• Sue Victory: A Look Back on 40+ Years in the Department of Pediatrics
    Department of Pediatrics Administrator Sue Victory will be retiring on July 9, 2021 after nearly 44 years working at the University of Vermont Medical Center and University of Vermont's Larner College of Medicine.
  • Supporting Vermont Kids: Hope for Children
    As a new medical graduate just beginning a pediatric residency at Seattle Children’s Hospital in 2006, James Metz, M.D.’06 (at left, with Tracey Wagner, R.N., MSCN, CPN, and Mary Ellen Rafuse, MSW), never imagined that 12 years later, he’d return to his alma mater and home state as one of only two board-certified child abuse pediatricians in Vermont.
  • Class of 2021 Medical Students, Faculty, Staff Recognized at Honors Celebration
    In a salute to graduating medical students’ accomplishments and to honor the faculty and staff who have supported them during their medical education journey, the University of Vermont Larner College of Medicine launched a virtual 2021 Honors Celebration on May 6, 2021.
  • Zehle Appointed as UVM Health Network Director of Education
    Senior Associate Dean for Medical Education Christa Zehle, M.D., has been appointed University of Vermont Health Network Director of Education by John Brumsted, M.D., CEO of the UVM Health Network.
  • Reopening Schools Safely: A Q & A with Two Pediatric Infectious Disease Experts
    In the summer of 2020, a commentary in Pediatrics by William Raszka, M.D., and Ben Lee, M.D., led to a flurry of interest around the globe. The duo of pediatric infectious disease experts found that “children are not significant drivers of the COVID-19 pandemic” based on an analysis of early studies from Switzerland, China, France and Australia. They wrote: “On the basis of these data, SARS-CoV-2 transmission in schools may be less important in community transmission than initially feared.”
  • A Matter of Trust: Bringing Vaccine Education to New American Communities
    One of the most alarming realizations of the past year has been the clear link between structural racism in the U.S. and the racial and ethnic health disparities that have led to a disproportionate impact of COVID-19 on communities of color. Thanks to the collaboration of numerous partners in Vermont, members of the New American community are getting the education they need to make informed decisions about their health and the COVID-19 vaccine.
  • Virtual Online Foundations Celebration Honors Medical Class of 2023, Faculty, Staff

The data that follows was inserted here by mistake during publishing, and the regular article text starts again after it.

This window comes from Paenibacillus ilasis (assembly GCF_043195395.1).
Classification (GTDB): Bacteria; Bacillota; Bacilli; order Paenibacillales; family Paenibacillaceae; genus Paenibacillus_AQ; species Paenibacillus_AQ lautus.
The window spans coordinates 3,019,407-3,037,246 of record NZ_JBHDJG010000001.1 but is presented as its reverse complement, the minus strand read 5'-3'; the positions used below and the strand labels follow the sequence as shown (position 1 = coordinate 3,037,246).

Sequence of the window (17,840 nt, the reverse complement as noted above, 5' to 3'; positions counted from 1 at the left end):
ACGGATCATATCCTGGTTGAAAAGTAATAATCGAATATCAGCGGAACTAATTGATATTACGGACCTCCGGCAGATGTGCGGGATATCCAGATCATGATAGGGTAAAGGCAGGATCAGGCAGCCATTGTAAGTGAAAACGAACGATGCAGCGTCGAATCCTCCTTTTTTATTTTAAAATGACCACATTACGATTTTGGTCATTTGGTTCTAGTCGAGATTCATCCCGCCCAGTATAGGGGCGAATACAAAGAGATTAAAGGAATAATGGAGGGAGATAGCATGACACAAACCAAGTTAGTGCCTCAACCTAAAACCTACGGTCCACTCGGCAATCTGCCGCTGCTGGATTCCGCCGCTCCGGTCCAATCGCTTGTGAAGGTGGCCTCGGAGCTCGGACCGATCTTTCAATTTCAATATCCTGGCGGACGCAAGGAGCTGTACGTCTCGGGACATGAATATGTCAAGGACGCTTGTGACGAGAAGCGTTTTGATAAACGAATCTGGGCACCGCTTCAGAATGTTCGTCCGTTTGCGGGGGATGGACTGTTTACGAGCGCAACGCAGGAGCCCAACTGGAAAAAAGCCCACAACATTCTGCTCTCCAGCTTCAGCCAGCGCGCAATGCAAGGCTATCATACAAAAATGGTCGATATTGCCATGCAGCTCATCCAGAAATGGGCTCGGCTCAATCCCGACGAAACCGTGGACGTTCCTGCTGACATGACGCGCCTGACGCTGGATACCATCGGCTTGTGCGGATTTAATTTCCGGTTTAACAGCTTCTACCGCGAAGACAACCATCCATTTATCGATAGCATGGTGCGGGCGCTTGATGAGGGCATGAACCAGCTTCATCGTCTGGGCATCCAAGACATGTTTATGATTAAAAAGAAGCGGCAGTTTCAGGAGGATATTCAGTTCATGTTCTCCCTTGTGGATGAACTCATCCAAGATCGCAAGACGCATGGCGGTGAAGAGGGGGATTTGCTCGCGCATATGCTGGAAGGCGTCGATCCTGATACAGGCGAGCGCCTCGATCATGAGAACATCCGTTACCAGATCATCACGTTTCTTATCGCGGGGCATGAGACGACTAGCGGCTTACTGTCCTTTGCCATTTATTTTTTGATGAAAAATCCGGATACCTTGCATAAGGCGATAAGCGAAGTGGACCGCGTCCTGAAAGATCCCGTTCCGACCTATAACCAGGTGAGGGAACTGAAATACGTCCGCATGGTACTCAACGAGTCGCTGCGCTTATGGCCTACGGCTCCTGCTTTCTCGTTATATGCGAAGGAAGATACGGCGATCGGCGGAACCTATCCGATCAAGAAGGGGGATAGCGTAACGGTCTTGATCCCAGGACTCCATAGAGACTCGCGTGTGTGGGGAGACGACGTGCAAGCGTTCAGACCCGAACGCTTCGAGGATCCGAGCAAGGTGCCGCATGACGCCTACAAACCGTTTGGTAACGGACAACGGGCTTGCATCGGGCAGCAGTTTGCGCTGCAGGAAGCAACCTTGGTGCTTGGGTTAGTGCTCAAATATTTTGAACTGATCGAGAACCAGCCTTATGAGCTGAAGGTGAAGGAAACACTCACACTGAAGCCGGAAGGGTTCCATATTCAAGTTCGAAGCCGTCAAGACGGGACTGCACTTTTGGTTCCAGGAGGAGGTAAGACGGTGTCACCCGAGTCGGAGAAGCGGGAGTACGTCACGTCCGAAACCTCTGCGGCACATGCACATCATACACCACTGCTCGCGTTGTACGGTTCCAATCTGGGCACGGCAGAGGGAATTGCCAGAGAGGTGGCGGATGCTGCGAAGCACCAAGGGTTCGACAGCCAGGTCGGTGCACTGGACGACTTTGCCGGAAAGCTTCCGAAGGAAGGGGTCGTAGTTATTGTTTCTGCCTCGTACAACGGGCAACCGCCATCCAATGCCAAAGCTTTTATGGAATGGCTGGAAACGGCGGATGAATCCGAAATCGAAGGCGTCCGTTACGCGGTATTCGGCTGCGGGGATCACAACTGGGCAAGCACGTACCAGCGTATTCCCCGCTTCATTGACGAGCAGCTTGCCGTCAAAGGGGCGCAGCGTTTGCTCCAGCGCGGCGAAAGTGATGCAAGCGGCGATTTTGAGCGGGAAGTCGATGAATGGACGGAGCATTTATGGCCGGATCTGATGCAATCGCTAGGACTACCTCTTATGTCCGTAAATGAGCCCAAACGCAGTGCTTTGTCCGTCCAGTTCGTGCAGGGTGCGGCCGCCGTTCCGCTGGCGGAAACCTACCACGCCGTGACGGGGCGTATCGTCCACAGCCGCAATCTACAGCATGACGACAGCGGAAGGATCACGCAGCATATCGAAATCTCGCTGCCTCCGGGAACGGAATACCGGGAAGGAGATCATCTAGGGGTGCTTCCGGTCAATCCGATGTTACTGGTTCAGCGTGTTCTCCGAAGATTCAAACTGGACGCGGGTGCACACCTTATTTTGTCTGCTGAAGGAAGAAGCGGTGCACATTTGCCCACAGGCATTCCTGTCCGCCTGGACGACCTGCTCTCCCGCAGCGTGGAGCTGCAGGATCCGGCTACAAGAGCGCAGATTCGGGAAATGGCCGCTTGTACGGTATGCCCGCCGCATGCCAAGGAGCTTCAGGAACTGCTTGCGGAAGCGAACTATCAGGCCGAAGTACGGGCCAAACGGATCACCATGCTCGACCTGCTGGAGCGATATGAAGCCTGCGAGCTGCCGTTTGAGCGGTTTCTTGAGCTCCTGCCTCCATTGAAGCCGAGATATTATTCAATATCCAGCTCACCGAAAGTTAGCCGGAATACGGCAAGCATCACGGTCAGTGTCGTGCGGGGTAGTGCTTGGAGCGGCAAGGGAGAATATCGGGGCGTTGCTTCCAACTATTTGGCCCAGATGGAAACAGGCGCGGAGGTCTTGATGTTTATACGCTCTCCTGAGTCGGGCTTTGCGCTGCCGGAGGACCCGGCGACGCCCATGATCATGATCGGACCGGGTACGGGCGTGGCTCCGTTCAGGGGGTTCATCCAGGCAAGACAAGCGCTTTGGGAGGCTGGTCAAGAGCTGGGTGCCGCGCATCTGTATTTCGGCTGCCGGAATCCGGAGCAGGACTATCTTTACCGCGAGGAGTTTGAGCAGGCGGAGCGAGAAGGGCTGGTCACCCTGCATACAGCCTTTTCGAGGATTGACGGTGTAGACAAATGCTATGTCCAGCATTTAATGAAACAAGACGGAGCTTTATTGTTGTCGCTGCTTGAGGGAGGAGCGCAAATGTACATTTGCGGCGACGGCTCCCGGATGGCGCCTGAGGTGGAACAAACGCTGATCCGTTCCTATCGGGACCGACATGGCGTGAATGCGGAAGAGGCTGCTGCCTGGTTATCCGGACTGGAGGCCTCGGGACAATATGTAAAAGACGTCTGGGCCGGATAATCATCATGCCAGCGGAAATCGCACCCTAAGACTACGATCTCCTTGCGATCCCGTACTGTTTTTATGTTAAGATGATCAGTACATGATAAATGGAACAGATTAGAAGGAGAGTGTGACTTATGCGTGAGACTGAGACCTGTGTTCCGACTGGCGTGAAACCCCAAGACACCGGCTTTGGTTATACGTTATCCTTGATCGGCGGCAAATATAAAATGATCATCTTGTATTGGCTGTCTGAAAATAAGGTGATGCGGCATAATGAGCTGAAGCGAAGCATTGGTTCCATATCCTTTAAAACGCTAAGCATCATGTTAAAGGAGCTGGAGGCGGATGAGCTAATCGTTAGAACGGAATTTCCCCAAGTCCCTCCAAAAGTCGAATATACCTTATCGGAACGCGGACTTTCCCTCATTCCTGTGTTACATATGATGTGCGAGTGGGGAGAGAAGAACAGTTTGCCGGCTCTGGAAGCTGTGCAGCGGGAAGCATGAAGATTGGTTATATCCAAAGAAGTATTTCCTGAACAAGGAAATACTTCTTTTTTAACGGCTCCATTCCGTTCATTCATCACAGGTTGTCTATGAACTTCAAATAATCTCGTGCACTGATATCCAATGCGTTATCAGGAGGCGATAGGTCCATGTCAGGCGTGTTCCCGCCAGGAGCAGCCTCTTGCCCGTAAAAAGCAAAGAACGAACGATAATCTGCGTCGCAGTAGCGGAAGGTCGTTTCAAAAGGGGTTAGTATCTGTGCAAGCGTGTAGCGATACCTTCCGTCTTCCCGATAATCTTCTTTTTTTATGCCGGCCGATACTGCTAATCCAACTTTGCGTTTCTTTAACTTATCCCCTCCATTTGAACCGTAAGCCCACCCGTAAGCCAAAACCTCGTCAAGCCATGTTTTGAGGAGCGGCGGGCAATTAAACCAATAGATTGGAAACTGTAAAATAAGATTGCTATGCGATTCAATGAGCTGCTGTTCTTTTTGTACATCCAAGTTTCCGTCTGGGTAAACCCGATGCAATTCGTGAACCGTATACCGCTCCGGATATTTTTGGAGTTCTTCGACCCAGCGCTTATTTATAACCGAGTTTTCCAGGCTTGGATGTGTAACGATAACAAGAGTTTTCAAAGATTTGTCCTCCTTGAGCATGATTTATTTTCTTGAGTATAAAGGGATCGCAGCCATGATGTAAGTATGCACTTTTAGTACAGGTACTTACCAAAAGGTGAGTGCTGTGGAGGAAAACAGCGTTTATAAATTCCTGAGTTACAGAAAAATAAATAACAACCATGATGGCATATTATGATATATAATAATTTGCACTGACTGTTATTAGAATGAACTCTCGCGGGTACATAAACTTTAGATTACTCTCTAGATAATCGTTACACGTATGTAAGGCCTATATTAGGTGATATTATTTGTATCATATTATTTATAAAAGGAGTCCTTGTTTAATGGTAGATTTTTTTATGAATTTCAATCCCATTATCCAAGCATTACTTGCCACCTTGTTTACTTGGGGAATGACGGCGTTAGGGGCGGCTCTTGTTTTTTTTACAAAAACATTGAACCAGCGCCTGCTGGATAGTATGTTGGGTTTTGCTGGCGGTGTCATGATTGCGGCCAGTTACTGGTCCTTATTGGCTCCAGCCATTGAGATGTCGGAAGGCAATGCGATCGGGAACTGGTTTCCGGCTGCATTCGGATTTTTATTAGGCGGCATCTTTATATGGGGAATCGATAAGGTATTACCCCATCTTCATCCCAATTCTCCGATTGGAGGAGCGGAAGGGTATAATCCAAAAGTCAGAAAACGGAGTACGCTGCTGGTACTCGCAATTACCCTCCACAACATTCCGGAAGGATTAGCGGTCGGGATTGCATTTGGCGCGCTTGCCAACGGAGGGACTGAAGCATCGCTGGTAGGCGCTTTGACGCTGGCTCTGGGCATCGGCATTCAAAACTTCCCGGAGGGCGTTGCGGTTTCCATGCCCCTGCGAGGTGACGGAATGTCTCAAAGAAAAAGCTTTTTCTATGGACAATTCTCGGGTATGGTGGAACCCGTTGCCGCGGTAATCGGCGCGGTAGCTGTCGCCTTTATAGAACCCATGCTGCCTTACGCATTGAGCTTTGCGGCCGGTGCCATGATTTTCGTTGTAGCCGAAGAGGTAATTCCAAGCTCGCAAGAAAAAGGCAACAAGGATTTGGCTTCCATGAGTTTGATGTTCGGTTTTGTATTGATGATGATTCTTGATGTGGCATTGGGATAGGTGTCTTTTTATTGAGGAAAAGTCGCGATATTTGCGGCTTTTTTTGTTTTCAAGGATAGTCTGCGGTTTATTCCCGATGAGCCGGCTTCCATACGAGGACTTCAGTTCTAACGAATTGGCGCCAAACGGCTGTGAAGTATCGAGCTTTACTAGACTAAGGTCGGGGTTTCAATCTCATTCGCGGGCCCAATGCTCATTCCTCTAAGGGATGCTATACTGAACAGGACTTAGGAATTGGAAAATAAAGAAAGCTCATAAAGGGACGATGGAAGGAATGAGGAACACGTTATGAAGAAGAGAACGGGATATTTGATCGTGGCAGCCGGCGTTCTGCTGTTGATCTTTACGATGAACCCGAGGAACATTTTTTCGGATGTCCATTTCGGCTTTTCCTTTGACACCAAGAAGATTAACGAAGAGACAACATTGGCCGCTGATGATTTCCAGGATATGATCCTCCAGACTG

Members of the Larner College of Medicine’s medical Class of 2023, leaders, medical educators, and staff gathered virtually January 28 to celebrate the students’ achievements and recognize the faculty and staff who have supported them during an online Foundations Celebration event.
  • Teaching Academy Honors Inductees, Awardees & Focuses on DEI at Annual Retreat
    Medical education leaders and scholars gathered virtually on January 13 and 14, 2021 for the Larner College of Medicine Teaching Academy’s 2021 Induction and Award Ceremony and Snow Season Education Retreat. Co-presented with the University of Vermont Health Network Medical Group, the ceremony recognized medical educators and kicked off the annual education program, which this year featured several sessions on diversity, equity, and inclusion.
  • Copeland Study Evaluates College Student Wellness in a Pandemic
    A study by UVM faculty members published in the Journal of the American Academy of Child and Adolescent Psychiatry reports that in a group of first-year university students, COVID-19 mitigation protocols had a modest, but persistent, impact on mood and wellness behaviors. Students enrolled in the university's wellness program, however, had improved mood levels and fewer attention problems.
  • Showing Up: VCHIP Leverages Network to Help Vermont Providers during Pandemic
    Vermonters have a reputation for showing up for their community – whether there’s a pandemic or not. That’s also true for the faculty and staff of the Vermont Child Health Improvement Program (VCHIP), who have underscored over the past nine months just how important their role is to ensuring providers get access to critical resources and tools that allow them to deliver quality care.